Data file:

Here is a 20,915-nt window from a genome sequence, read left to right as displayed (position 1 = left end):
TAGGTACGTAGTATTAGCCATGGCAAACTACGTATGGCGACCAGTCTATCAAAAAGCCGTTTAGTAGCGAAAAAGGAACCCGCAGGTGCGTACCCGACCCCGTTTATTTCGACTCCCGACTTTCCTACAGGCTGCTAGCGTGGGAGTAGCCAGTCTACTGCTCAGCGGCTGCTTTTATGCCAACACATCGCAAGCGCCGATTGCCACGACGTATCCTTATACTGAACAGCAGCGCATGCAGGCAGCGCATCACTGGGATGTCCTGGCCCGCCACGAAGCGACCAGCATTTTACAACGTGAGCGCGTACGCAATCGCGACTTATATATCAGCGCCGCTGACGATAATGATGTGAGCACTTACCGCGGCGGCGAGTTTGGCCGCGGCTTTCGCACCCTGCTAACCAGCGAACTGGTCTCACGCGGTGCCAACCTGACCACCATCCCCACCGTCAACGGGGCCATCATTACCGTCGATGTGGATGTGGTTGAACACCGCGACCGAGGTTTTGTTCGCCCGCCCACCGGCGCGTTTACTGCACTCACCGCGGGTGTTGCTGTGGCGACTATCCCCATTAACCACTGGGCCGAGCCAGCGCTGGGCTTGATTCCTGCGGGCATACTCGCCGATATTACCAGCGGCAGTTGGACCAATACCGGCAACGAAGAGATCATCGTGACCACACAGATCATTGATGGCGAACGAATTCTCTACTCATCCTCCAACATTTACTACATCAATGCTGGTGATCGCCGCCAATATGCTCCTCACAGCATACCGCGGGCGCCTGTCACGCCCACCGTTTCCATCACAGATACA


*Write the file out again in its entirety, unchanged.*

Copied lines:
Here is a 20,915-nt window from a genome sequence, read left to right as displayed (position 1 = left end):
TAGGTACGTAGTATTAGCCATGGCAAACTACGTATGGCGACCAGTCTATCAAAAAGCCGTTTAGTAGCGAAAAAGGAACCCGCAGGTGCGTACCCGACCCCGTTTATTTCGACTCCCGACTTTCCTACAGGCTGCTAGCGTGGGAGTAGCCAGTCTACTGCTCAGCGGCTGCTTTTATGCCAACACATCGCAAGCGCCGATTGCCACGACGTATCCTTATACTGAACAGCAGCGCATGCAGGCAGCGCATCACTGGGATGTCCTGGCCCGCCACGAAGCGACCAGCATTTTACAACGTGAGCGCGTACGCAATCGCGACTTATATATCAGCGCCGCTGACGATAATGATGTGAGCACTTACCGCGGCGGCGAGTTTGGCCGCGGCTTTCGCACCCTGCTAACCAGCGAACTGGTCTCACGCGGTGCCAACCTGACCACCATCCCCACCGTCAACGGGGCCATCATTACCGTCGATGTGGATGTGGTTGAACACCGCGACCGAGGTTTTGTTCGCCCGCCCACCGGCGCGTTTACTGCACTCACCGCGGGTGTTGCTGTGGCGACTATCCCCATTAACCACTGGGCCGAGCCAGCGCTGGGCTTGATTCCTGCGGGCATACTCGCCGATATTACCAGCGGCAGTTGGACCAATACCGGCAACGAAGAGATCATCGTGACCACACAGATCATTGATGGCGAACGAATTCTCTACTCATCCTCCAACATTTACTACATCAATGCTGGTGATCGCCGCCAATATGCTCCTCACAGCATACCGCGGGCGCCTGTCACGCCCACCGTTTCCATCACAGATACA